As Emperor Akihito abdicates and Naruhito assumes his father’s role, we thought a review of the Japan and the UK since 1989 might be interesting – the year in which Akihito became Emperor.
First, of course, Akihito’s puny 30 years at the helm rather pales in comparison to Her Majesty’s all-other-UK-monarch-beating 67 years and counting. Back in 1989, too, UK interest rates (using UK base rates as a measure) were a mighty 13% and, like Her Majesty’s efforts, materially more than Japan’s 2.5%. Japan’s bubble burst after the Japanese discount rate was ramped up to 6%. By the end of 1995 Japan had cut rates to 0.5% and, bar an effort in the mid-2000s that saw rates go up to a whopping 75bps, they have remained in “not very much” territory ever since. (Indeed, other policy tools are now used, and the Bank of Japan focusses on the Policy Balance Rate). Thus, Japan has had rates below 1% for almost 25 years and so the phrase “Japanification” was born. Very low inflation, no inflation, or indeed deflation has been the norm and despite reform efforts over the last 5 years the economy has not had sufficient momentum to push rates higher.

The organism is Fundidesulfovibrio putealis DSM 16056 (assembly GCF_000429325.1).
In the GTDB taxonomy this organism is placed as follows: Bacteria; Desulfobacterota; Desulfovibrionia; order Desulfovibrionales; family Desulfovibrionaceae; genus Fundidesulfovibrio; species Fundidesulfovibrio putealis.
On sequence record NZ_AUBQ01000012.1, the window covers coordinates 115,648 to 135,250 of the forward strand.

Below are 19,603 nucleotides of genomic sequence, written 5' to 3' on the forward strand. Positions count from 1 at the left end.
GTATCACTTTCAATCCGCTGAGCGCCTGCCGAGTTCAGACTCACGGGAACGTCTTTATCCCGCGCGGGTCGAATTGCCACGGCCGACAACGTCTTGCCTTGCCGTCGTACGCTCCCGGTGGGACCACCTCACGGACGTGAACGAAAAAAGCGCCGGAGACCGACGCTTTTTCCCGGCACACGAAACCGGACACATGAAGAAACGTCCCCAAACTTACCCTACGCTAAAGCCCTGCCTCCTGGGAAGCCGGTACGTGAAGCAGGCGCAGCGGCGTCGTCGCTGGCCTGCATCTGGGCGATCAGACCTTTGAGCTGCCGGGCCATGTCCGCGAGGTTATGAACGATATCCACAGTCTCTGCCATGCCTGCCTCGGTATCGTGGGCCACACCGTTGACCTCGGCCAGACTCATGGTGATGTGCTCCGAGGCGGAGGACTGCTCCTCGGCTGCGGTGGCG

This year is the 10th where UK rates have been under 1%. There will some who argue that given the UK’s more open economy and younger population, bar Brexit diversion, UK rates should be substantially higher.
Japan is not the UK, but it is a reminder that even if rates do go up in the UK, the hikes are unlikely to be dramatic.